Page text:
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Hong Kong – Arima Photovoltaic & Optical Corp V Flextronics Computing Sales And Marketing (L) LTD [2014] HKCU 1394.

23 July, 2014

 

On 4th June 2014, the Hong Kong Court of Appeal gave its reasons for dismissing the appeal by the plaintiff against the judgment of Au J at first instance, by which the learned Judge dismissed an application seeking to set aside an arbitral award on the ground that it did not constitute a reasoned award pursuant to Articles 34(2)(a)(iii), (iv) and 34(2)(b)(ii) of the UNCITRAL Model Law on Arbitration, which applies to international arbitration in Hong Kong by virtue of section 34C of the old Arbitration Ordinance (Cap 341) (which was then in force at the time of the arbitration).


The arbitration arose out of a dispute between the parties under an agreement by which the defendant purchased the plaintiff’s business. In the arbitration, the plaintiff claimed for the balance of the purchase price payable by the defendant. The defendant resisted the claim and counterclaimed for damages for alleged breaches of certain warranties under the agreement. The outcome of the arbitration was that, although the plaintiff succeeded in its claim, it was also held to be liable to the defendant on some of the defendant’s counterclaims. Au J dismissed the plaintiff’s application to set aside the award in respect of the counterclaims which had prevailed, as the Judge was not satisfied that the award was not a reasoned one. 


The Court of Appeal (Barma JA giving the Reasons for Judgment of the Court) considered that when considering the sufficiency or adequacy of the short reason given by the arbitrators, it was appropriate to have regard to the circumstances of the arbitration, and in particular the manner in which the matter under consideration was dealt with by the parties to the proceedings. The parties can be expected to know how the issue had been approached by them, and the nature of such arguments as they may have put forward in relation to it.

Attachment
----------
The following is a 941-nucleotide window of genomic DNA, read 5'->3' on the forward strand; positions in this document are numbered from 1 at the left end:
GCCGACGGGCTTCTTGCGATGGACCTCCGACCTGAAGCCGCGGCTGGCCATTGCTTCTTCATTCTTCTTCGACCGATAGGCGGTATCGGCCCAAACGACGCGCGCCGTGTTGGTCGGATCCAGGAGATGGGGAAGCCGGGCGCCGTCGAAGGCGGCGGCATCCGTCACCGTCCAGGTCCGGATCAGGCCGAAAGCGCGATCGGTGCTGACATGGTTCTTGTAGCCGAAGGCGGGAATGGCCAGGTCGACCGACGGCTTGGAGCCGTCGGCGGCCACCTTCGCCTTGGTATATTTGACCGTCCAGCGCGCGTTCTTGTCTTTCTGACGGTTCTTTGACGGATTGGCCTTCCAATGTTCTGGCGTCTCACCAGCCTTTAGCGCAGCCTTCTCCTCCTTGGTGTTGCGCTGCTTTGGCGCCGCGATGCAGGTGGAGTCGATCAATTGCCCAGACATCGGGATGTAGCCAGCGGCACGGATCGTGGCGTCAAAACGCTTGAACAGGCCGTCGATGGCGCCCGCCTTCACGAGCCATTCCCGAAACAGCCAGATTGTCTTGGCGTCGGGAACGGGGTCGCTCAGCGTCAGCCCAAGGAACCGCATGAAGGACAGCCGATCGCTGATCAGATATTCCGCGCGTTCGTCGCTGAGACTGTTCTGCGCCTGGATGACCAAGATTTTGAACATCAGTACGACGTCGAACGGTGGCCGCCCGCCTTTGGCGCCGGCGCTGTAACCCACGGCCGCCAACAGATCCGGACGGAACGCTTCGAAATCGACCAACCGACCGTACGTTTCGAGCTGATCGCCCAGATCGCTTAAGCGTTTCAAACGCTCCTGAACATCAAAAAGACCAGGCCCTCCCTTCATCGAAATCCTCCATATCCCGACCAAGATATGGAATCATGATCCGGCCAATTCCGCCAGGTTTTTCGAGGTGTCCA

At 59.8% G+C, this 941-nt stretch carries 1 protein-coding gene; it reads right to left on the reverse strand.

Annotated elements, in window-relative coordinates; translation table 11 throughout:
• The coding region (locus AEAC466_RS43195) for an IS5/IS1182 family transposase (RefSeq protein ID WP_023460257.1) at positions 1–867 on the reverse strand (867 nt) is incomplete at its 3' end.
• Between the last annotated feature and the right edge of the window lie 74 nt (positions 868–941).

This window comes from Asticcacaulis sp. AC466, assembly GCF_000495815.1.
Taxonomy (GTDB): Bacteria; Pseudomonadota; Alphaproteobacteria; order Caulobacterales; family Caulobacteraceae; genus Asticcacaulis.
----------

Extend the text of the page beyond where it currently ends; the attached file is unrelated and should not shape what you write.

Although it is right that the quantum of counterclaim put forward by the defendant was not accepted by the plaintiff, the nature and extent of the challenge to the defendant’s case was highly relevant to the question of what the arbitrators needed to do to deal with the aspect of the case. At the arbitration, relevant documents inconsistent with the defendant’s case on quantum were not put to the defendant’s witness while he was giving evidence. Moreover, they were not referred to at all before the arbitrators, whose attention was never drawn to them. Thus, the Court of Appeal found it scarcely surprising that the arbitrators did not deal with those documents.

 
In the circumstances, the arbitrators could rely on the evidence of the defendant’s witness on the relevant issue of quantum, as set out in his witness statement and adopted as evidence in chief in coming to their award. In the absence of any challenge to the matters put forward by the defendant, the arbitrators were entitled to conclude that the defendant’s case was made out.

 
This is an example of the Court taking a pragmatic approach when considering the sufficiency of an arbitral award. To allow losing parties in arbitration to knit pick parts of an award they are not satisfied with in vacuo without having regard to the reality of the situation and the history of the arbitral proceedings would defeat some of the key objectives of arbitration, namely finality and speed.

 
The full judgment of the Court of Appeal can be found here

 

This article was supplied by Jose Antonio-Maurellet, Des Voeux Chambers

 

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